So what a corker of a day, bright, blustery with a real chipper twinge in the
air. The cockerels are mighty frisky and I am pleased to report that my
Lavender Peking is a real little David and defeated his much larger sparring
partner Goliath this morning. With blood and feathers all over the place,
natural selection was in its rawest form (fear not they both survived and no
harm done apart from one rather damaged ego).
On my morning walk of the farm I noticed a little peep of the most perfect
pink emerging from the earth, the reassuring sign that the rhubarb has
arrived, signalling that Spring has has most definitely sprung. The best way
to cook rhubarb is to braise it in a very shallow pan of water with barely a
splash of water in the bottom and a shiver of pure white caster sugar. Cook
until al dente. Add a very small amount of stem ginger to the rhubarb and
mix. Put the rhubarb and ginger in the bottom of a round cake tin, pour a
large amount of syrup over the top so the rhubarb is covered and then put a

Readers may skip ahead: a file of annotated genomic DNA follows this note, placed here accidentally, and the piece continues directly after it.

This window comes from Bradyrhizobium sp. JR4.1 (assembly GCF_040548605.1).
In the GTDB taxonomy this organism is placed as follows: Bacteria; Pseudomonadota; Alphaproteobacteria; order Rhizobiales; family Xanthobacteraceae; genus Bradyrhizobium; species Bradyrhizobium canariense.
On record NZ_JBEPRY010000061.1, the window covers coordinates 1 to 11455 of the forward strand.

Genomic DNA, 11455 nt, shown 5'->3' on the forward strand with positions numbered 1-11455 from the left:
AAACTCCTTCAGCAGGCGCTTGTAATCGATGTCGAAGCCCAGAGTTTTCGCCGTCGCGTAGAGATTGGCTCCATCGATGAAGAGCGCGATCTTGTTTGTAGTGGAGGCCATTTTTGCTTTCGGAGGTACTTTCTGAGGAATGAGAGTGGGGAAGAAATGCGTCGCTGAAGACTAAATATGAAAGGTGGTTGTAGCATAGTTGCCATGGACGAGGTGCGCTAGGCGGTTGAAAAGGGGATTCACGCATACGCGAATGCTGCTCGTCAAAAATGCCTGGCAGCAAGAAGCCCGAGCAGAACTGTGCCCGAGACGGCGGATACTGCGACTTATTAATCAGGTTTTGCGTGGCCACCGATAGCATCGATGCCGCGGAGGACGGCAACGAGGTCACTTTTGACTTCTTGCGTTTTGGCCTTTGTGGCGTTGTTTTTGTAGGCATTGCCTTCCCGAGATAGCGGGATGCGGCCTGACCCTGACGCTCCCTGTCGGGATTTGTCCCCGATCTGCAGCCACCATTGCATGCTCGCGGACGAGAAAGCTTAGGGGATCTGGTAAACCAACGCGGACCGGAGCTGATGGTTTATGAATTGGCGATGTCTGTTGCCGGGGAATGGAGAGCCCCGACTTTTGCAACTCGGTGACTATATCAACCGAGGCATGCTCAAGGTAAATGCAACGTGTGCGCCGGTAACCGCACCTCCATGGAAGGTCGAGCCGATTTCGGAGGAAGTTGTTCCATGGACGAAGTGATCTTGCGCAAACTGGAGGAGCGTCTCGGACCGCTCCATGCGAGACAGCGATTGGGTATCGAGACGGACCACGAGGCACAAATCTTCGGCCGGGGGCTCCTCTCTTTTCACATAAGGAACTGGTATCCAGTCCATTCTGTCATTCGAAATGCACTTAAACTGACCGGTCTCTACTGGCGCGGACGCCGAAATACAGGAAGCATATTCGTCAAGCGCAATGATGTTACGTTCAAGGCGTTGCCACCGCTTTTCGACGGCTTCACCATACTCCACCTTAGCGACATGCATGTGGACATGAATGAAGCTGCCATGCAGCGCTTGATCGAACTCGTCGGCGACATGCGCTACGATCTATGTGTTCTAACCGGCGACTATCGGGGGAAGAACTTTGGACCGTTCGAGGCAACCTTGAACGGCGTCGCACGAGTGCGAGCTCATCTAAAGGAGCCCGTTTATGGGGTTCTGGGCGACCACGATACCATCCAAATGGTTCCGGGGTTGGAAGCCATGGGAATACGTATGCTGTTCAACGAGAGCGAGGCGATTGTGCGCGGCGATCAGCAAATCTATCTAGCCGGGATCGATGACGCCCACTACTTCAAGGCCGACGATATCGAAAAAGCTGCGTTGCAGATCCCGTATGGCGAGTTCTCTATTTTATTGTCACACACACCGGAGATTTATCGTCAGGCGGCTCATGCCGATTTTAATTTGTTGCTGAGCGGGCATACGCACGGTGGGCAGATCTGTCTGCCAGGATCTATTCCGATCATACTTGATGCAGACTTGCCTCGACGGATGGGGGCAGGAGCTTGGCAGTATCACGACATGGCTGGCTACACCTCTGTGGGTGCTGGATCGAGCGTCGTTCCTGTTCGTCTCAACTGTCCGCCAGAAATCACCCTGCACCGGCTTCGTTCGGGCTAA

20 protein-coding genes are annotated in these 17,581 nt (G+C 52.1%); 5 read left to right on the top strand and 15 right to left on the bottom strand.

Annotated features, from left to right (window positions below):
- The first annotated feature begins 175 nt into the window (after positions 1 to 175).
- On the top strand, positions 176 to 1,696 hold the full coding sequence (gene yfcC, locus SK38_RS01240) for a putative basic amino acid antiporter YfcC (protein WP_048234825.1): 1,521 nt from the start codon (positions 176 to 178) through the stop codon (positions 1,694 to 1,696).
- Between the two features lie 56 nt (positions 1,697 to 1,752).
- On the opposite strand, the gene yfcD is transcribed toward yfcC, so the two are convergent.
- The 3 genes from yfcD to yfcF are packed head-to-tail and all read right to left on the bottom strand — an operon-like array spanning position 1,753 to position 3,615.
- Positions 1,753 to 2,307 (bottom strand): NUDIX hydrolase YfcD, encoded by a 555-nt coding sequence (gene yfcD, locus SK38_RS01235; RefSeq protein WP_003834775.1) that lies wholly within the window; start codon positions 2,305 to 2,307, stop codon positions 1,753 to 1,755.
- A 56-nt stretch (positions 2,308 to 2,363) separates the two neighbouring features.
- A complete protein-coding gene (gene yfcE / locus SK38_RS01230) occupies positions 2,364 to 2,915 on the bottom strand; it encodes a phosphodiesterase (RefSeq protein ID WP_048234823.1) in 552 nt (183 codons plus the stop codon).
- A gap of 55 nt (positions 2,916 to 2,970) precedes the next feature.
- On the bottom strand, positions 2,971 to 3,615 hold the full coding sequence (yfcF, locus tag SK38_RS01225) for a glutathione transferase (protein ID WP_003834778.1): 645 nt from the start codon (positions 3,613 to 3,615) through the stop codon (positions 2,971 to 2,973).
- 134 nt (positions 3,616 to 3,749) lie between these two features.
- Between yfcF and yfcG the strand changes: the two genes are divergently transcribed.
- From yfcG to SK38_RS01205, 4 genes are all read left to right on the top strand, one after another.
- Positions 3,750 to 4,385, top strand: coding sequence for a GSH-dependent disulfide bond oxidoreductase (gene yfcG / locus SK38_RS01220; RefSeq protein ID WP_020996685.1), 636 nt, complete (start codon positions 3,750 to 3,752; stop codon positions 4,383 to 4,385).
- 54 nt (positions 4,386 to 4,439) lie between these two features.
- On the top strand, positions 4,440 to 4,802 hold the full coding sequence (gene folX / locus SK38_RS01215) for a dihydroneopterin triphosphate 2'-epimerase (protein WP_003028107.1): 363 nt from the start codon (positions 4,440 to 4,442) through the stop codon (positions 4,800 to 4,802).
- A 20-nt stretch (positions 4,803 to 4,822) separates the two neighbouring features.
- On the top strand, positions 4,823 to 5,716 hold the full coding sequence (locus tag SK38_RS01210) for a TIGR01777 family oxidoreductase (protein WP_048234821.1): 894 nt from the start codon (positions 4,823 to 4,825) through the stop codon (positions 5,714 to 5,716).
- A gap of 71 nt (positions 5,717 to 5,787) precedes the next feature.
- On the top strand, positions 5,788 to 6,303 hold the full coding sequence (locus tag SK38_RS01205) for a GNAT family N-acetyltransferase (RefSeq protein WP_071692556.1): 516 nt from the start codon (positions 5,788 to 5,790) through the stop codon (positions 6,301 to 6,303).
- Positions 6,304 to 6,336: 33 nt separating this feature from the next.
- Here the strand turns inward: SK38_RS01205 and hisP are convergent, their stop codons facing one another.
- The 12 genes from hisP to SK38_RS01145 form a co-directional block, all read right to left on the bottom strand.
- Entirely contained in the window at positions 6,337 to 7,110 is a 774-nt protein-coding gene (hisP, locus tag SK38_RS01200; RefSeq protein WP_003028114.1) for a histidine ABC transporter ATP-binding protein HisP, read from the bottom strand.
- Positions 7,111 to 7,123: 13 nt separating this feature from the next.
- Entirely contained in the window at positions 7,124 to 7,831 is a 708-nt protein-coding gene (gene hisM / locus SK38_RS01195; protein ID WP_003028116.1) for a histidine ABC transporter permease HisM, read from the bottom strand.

simple sponge cake recipe mix on top and cook like a normal cake. Turn the
cake out, serve with some creme fraiche and you have the most divine tea
time treat, you even serve it warm as a pudding.
There are so many things to eat for free at this time of year on the farm.
Look at the poor old humble and slightly maligned nettle. These stingy little
fiends are at their best now while they are small and tender. You can cook
them in exactly the same way you would spinach. Nettle Soup is very easy to
make and full of iron. In ancient times nettles provided a vital source of
vitamin D after the long dark winter and the essential minerals that lacked in
an average peasants diet. So nettles were a welcome sight in the spring.
Fry a couple of chopped onions slowly in some butter in a heavy bottomed
pan, leaving the lid on and make sure the onion doesn’t brown, you are
looking for a sweet and soft texture, this should take 15 mins on a low heat.
Then add 700g of your hand picked nettles (having used gloves obviously),
add 3 pints of vegetable stock and bring to the boil. Then add 600g of peas
and boil until tender, grate in some nutmeg, season with salt and pepper
and then liquidize and swirl through double cream for added yumminess.
Serve with wood sorrel for an extra lemony tang. There you have your spring
shot of all the essential vitamins and minerals you body needs, and all just